3 out of 4 stars
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Have you ever watched The Night At The Museum? Because if you've, you would understand the depth of this catchphrase: sleep all day, party all night. Nevertheless, Len Foley provides the same effect to his surprisingly young audience between the age of 3-to 8-year-old. In this overly dramatic children's book, Foley introduces us to his star buddies:
I'm Arnie, who knows how to dance.
This is good ol' Jimmy, who wears funny pants.
And Marvin who juggles tomatoes, and we are the Four Funny Potatoes!
Hey! Wait a minute, where's our fourth? Benny, where are you?
Hey! I'm not a Po-ta-toe! I'm Benny, the banana. Ba-na-na!
The one and only banana. I'm long and skinny, and shiny and yellow.
I'm just a lovely banana.
Foley embarks on a mission to impress his passionate little audience by marveling them using vivid colors, and lifelike illustrations of silly fruits and vegetables, for example, Sophia, the sandwich, wearing a bow tie. Foley's high-spirited characters add a blend of fun and naughtiness to spice up the interest. In these 28 pages, filled with laugh-out-loud moments, Foley doesn't forget to add the 'learning with fun' concept. The catch of this read is its simplicity which creates the urge for more. Oh! Listen! I can hear kid's screaming, "read it again, mommy!"
This distinctive plot is all creative and full of silliness. Foley uses a rhythmic approach to connect with his audience. The vocabulary used contain volume and identity demanding for attention, is well-edited, except for two minor punctuation errors. It's a fun-loving read that teachers and parents can enjoy with their kids.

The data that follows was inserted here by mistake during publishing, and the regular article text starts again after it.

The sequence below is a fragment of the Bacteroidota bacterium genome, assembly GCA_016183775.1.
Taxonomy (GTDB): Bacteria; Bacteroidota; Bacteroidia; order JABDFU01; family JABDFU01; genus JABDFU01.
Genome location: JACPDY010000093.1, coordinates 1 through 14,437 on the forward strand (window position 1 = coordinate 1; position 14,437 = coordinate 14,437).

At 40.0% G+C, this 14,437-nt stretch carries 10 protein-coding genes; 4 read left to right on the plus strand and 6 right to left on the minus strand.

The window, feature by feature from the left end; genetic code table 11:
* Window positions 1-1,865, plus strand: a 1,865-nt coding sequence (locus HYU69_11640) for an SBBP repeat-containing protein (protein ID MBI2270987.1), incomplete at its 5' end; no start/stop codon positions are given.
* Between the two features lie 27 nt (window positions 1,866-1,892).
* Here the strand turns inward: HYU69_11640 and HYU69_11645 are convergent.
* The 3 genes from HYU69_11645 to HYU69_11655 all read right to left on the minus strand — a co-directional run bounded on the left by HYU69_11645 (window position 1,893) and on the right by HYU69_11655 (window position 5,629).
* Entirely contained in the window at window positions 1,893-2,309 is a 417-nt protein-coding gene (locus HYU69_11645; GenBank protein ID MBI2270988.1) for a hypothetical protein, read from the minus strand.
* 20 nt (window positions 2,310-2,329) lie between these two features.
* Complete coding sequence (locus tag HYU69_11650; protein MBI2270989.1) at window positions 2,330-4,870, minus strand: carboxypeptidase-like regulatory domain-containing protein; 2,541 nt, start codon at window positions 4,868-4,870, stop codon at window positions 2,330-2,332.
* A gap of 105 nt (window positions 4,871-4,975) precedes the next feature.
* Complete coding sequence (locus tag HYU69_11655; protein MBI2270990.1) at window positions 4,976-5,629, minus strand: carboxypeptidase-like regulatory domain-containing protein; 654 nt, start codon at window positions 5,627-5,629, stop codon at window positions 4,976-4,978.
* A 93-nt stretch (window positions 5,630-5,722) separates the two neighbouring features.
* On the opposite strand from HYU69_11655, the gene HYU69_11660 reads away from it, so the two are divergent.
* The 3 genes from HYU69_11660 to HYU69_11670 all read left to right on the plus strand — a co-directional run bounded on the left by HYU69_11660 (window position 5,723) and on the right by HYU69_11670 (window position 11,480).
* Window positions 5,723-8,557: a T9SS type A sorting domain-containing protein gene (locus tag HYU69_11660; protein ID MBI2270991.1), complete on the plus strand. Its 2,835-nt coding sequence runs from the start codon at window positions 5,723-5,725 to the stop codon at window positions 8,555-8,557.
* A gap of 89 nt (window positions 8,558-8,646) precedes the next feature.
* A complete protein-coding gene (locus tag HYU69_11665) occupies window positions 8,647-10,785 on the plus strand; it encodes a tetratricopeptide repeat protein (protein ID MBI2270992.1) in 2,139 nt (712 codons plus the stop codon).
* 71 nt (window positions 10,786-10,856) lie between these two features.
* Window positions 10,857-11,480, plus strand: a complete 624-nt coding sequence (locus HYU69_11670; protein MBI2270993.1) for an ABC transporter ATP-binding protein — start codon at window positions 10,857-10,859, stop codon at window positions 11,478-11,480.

I've read many reviews, and I've sensed strongly mixed feelings among the reviewers. In my opinion, this read is exceptionally entertaining, but I wish to recommend parents to read it with their kids, rather than making it a solo read, because of its questionable ending. I found Jesse, the jelly bean, funny when she tossed a watermelon in the air. Inspired by his daughter, Len Foley realized that he wasn't a bad writer, but just followed the wrong sort. I admire Foley's motives to impart young minds with inspiring lessons: the beauty of teamwork, to appreciate unique identity, and to speak up for one's self.
The only point that I highly reflect, in disagreement, is its highly inappropriate ending. I'm not pleased with this, and considering the audience's sensible age, I'm sure they'll be heartbroken. Considering this point, which is hard to ignore, I rate the Four Funny Potatoes 3 out of 4 stars.
Four Funny Potatoes!
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